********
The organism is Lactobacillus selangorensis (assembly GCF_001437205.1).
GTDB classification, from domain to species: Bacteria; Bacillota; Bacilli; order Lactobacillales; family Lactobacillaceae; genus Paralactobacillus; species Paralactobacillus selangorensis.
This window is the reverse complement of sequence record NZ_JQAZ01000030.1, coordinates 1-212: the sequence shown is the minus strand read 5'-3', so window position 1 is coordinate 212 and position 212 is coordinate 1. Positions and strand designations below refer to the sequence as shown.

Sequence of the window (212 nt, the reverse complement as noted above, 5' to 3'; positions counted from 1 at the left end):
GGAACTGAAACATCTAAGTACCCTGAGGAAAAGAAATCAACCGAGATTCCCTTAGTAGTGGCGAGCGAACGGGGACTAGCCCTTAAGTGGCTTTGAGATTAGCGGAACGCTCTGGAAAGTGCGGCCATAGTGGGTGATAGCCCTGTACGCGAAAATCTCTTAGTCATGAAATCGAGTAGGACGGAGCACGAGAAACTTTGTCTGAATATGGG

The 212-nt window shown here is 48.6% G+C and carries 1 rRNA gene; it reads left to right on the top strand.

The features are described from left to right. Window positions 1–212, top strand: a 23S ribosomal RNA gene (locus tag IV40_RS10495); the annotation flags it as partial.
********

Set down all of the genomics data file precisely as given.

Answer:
The organism is Lactobacillus selangorensis (assembly GCF_001437205.1).
GTDB classification, from domain to species: Bacteria; Bacillota; Bacilli; order Lactobacillales; family Lactobacillaceae; genus Paralactobacillus; species Paralactobacillus selangorensis.
This window is the reverse complement of sequence record NZ_JQAZ01000030.1, coordinates 1-212: the sequence shown is the minus strand read 5'-3', so window position 1 is coordinate 212 and position 212 is coordinate 1. Positions and strand designations below refer to the sequence as shown.

Sequence of the window (212 nt, the reverse complement as noted above, 5' to 3'; positions counted from 1 at the left end):
GGAACTGAAACATCTAAGTACCCTGAGGAAAAGAAATCAACCGAGATTCCCTTAGTAGTGGCGAGCGAACGGGGACTAGCCCTTAAGTGGCTTTGAGATTAGCGGAACGCTCTGGAAAGTGCGGCCATAGTGGGTGATAGCCCTGTACGCGAAAATCTCTTAGTCATGAAATCGAGTAGGACGGAGCACGAGAAACTTTGTCTGAATATGGG

The 212-nt window shown here is 48.6% G+C and carries 1 rRNA gene; it reads left to right on the top strand.

The features are described from left to right. Window positions 1–212, top strand: a 23S ribosomal RNA gene (locus tag IV40_RS10495); the annotation flags it as partial.